Stack Overflow is a community of 4.7 million programmers, just like you, helping each other.

Join them; it only takes a minute:

Sign up
Join the Stack Overflow community to:
  1. Ask programming questions
  2. Answer and help your peers
  3. Get recognized for your expertise

Sorry to post this mundane question here, but I need help!

I have to do a 1 hour Software Best Practices Training for some programmers in my company. Audience are Freshers to couple of years experience guys.

Can you guys please suggest some relevant topics I can cover?

I could think of the following:

1) Importance of following coding standards, indentation 2) Proper naming of files, variables, functions, classes, tables, columns, views and all other artifacts 3) Layer your application - each layer must address a specific concern 4) Abstract common stuff into reusable utility classes

Any help will be greatly appreciated (A positive response to this post & I promise I will contribute to the community by replying to at least 10 threads!)

share|improve this question

closed as primarily opinion-based by Will, Brad Larson Jul 30 '13 at 17:48

Many good questions generate some degree of opinion based on expert experience, but answers to this question will tend to be almost entirely based on opinions, rather than facts, references, or specific expertise.If this question can be reworded to fit the rules in the help center, please edit the question.

I mean no offense, but if you can't think of important best practices to present and don't have the resources required to prepare a presentation, you might be the wrong person to give such a presentation. When I read articles about best practices or attend presentations about them, I expect the author or presenter to have had experience in what he is presenting. Consider talking about what you think is important and design patterns, practices, and other things that you have found useful. If you do that, your presentation will be much more interesting and convincing. – James McNellis Aug 29 '10 at 3:56
A good list of coding DON'TS has already been covered here:… – gnovice Aug 29 '10 at 5:15
cant agree more! but one still got bills to pay.. – user434043 Aug 29 '10 at 7:38

The topics you mention are good. If you want to mention each only briefly, and therefore want to add others, you could consider some of (in no particular order):

  • automate, automate, automate: boring, repetitive tasks are much better suited to automatic scripts than having them demand user attention. For example, most coding standards (all that can be "mechanically" checked) must be checked automatically by scripts ("lint-like" is the classical name for them) on submission of code to the repository (if you don't have a good source code versioning system drop everything else and focus everything on that, of course, because it's the single most crucial tool).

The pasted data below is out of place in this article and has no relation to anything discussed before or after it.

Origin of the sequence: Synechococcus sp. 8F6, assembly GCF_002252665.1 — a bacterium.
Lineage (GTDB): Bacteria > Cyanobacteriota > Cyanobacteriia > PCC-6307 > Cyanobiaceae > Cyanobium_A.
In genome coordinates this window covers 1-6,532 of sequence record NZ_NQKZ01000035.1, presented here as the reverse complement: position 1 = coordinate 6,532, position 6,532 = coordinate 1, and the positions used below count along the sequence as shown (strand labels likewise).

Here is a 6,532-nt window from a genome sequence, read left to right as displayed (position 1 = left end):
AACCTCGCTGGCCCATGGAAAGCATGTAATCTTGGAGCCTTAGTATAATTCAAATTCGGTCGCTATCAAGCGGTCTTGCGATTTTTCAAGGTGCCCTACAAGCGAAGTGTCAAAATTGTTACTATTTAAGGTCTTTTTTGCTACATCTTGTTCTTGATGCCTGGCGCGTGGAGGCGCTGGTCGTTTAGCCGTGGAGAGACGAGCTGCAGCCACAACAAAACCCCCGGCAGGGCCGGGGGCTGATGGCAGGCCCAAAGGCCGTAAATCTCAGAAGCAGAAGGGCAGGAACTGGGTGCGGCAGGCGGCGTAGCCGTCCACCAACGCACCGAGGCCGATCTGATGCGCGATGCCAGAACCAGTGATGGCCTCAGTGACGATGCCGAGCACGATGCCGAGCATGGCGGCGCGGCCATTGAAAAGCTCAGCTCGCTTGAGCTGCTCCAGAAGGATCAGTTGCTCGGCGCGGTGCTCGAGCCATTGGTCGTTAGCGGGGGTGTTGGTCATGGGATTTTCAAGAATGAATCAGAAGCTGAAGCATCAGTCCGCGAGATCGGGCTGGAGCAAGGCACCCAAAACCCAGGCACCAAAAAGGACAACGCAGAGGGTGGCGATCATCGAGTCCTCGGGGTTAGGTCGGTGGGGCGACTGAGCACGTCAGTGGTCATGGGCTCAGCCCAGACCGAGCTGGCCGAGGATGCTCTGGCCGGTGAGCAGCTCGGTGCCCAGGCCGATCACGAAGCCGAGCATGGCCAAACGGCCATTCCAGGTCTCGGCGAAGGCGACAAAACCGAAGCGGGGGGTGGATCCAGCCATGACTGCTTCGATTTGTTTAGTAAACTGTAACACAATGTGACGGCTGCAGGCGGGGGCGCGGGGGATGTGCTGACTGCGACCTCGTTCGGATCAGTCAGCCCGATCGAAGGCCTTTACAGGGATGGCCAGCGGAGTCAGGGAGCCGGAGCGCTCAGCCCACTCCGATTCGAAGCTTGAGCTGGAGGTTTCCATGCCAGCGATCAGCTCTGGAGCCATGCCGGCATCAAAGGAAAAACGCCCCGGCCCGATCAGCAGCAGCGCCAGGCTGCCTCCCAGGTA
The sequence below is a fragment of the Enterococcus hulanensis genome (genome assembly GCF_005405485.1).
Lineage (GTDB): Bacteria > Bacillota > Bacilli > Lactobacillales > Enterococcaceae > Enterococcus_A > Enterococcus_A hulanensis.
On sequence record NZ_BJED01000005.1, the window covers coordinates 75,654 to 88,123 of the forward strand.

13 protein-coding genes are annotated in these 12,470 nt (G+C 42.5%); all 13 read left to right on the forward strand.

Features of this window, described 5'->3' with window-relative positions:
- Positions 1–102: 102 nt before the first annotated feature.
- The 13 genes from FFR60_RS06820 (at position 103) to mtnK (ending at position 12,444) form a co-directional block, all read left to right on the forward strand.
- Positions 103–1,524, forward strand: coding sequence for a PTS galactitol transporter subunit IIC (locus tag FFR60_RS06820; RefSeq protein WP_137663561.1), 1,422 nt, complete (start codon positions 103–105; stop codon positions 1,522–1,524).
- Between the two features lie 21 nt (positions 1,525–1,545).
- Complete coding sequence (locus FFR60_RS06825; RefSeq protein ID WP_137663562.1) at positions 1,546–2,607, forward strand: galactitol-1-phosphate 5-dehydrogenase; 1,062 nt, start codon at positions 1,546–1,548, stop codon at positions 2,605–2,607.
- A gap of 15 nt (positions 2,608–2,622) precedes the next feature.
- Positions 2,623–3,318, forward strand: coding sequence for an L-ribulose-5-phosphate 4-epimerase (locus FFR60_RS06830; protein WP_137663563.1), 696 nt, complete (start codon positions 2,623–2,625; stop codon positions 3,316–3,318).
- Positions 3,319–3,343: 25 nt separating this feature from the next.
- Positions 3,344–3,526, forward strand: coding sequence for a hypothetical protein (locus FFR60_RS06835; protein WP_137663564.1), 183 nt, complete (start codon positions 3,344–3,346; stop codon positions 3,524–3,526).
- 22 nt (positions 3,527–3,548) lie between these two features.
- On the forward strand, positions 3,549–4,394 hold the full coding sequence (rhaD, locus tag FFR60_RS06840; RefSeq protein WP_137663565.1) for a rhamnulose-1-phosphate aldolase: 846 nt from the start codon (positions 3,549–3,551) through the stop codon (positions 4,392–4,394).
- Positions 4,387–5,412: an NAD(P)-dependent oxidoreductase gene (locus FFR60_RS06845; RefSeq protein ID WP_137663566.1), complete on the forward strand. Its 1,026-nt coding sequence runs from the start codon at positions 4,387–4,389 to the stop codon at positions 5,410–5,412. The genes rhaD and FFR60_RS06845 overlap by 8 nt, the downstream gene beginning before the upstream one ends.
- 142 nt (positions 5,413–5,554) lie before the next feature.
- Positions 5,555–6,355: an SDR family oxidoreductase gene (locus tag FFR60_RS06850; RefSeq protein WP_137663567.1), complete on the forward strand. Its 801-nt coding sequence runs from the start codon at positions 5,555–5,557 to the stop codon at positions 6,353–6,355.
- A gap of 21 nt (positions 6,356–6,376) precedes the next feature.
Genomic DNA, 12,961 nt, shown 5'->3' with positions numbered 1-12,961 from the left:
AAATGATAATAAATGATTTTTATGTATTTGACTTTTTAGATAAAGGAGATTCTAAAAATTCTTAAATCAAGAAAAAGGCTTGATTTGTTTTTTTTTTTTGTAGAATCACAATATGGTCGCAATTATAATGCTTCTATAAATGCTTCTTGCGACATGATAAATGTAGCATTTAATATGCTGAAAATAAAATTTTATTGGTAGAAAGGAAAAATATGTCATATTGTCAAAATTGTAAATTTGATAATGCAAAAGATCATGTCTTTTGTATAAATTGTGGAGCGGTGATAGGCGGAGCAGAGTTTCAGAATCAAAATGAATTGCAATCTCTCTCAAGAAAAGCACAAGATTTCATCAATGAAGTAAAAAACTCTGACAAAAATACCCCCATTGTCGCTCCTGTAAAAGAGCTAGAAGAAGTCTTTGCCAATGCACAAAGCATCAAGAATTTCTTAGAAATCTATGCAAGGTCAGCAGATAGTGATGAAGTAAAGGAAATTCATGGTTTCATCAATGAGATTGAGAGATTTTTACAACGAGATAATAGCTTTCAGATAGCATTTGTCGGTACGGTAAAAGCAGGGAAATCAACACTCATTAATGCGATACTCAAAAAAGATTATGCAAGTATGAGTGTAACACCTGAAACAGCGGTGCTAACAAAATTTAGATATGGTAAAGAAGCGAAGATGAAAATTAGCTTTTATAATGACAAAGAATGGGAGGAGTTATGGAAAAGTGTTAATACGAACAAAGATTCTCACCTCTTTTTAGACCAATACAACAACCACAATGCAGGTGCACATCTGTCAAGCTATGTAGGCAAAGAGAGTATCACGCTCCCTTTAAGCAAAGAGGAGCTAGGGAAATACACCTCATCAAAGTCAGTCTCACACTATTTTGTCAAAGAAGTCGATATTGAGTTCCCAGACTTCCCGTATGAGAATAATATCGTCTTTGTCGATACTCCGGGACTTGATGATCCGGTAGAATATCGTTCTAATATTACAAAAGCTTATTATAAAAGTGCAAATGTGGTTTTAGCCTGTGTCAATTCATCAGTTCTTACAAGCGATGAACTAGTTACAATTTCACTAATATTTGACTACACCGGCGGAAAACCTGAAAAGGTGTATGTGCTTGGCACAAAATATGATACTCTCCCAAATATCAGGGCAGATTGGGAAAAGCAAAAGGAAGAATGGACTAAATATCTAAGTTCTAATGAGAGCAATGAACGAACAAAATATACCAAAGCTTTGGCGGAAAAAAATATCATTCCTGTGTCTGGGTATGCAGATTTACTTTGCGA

• testing: automated, and automatically repeatable, unit tests, and integration tests, and continuous-build tools to run them all the time, are a wonderful safeguard against accidental breakage in the codebase.
  • mandatory, lightweight code reviews (or pair programming): no code should ever get into the codebase without other human eyes having examined it and approved it -- not to duplicate the "lint-like" part, but to check stuff that's too hard to check automatically -- are the identifiers clear and appropriate, has the refactoring of reusable stuff been done right, &c

    • proper use of comments: they should never repeat what the code already plainly says to anybody who masters the language -- they should add useful, concise info not otherwise immediately handy. A ga bad, a good, and a best example in C...:

    /* bad -- in fact, VERY bad / i += k; / increment i by k */

    /* good, or at least decent;-) / i += k; / widget count grows by thingamajig count */

    /* best */ widget_count += thingamajig_count;

(no comment present nor needed in the the last case -- it's far from always possible to have the code and identifiers be quite so clear as to need absolutely no comment, but, when feasible, it's definitely best!-).

share|improve this answer
Alex, thanks mate. much appreciated.. – user434043 Aug 29 '10 at 7:37

This SO link probably has the best answers you could want. One of the opinions is:

The only "best practice" you should be using all the time is "Use Your Brain".

share|improve this answer

Your topics already cover quite a broad field. But going into much programming detail, could lead to the impression that software development best practices are only concerned with coding.

Regular commits with carefully written commit-messages (of tested code) are as important. Which leads to the next topic. Testing. Test your code, reflect about it. Typedef everything (at least in C(++)).

share|improve this answer
thanks mate.... – user434043 Aug 29 '10 at 7:40

In addition to the things you have already listed, I would cover :-

  1. Version control strategy - branches / merging / checkin - commit policies etc
  2. Commenting standards - based on whatever you follow in your application
  3. Refactoring
  4. Unit Testing basics -especially for the freshers.
share|improve this answer
Thanks mate..... – user434043 Aug 29 '10 at 7:39

If you want your training course to have significant effect, then you want to stick to topics where you can clearly communicate the benefits of each topic, and not just give them abstract rules. Actual data and war stories about how projects failed because some code was misread, bug was too hard to find, other bad practice, etc. are much more memorable to some percentage of students than a bunch of guidelines with no explanation.

share|improve this answer
War stories:-) like the strategy mate..cheers – user434043 Aug 29 '10 at 7:40

Not the answer you're looking for? Browse other questions tagged or ask your own question.